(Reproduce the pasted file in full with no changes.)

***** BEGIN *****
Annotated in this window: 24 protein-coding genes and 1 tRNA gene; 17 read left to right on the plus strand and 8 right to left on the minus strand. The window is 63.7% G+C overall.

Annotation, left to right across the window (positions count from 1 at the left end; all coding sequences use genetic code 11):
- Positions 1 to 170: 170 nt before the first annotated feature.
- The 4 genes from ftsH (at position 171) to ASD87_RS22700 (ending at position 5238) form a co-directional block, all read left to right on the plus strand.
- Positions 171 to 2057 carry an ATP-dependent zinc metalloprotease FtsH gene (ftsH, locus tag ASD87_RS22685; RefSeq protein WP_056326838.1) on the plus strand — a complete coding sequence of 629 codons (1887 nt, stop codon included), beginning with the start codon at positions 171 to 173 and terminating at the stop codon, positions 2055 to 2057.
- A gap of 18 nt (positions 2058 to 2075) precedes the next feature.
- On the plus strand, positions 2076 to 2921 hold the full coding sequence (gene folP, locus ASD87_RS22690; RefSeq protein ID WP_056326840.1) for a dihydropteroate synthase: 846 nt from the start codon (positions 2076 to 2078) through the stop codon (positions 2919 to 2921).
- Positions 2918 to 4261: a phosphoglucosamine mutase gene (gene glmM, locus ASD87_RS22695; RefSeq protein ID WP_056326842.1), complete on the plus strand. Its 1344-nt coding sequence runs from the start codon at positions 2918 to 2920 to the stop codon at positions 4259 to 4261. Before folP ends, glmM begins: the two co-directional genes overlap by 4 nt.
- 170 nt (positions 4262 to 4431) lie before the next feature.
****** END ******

Annotated in this window: 24 protein-coding genes and 1 tRNA gene; 17 read left to right on the plus strand and 8 right to left on the minus strand. The window is 63.7% G+C overall.

Annotation, left to right across the window (positions count from 1 at the left end; all coding sequences use genetic code 11):
- Positions 1 to 170: 170 nt before the first annotated feature.
- The 4 genes from ftsH (at position 171) to ASD87_RS22700 (ending at position 5238) form a co-directional block, all read left to right on the plus strand.
- Positions 171 to 2057 carry an ATP-dependent zinc metalloprotease FtsH gene (ftsH, locus tag ASD87_RS22685; RefSeq protein WP_056326838.1) on the plus strand — a complete coding sequence of 629 codons (1887 nt, stop codon included), beginning with the start codon at positions 171 to 173 and terminating at the stop codon, positions 2055 to 2057.
- A gap of 18 nt (positions 2058 to 2075) precedes the next feature.
- On the plus strand, positions 2076 to 2921 hold the full coding sequence (gene folP, locus ASD87_RS22690; RefSeq protein ID WP_056326840.1) for a dihydropteroate synthase: 846 nt from the start codon (positions 2076 to 2078) through the stop codon (positions 2919 to 2921).
- Positions 2918 to 4261: a phosphoglucosamine mutase gene (gene glmM, locus ASD87_RS22695; RefSeq protein ID WP_056326842.1), complete on the plus strand. Its 1344-nt coding sequence runs from the start codon at positions 2918 to 2920 to the stop codon at positions 4259 to 4261. Before folP ends, glmM begins: the two co-directional genes overlap by 4 nt.
- 170 nt (positions 4262 to 4431) lie before the next feature.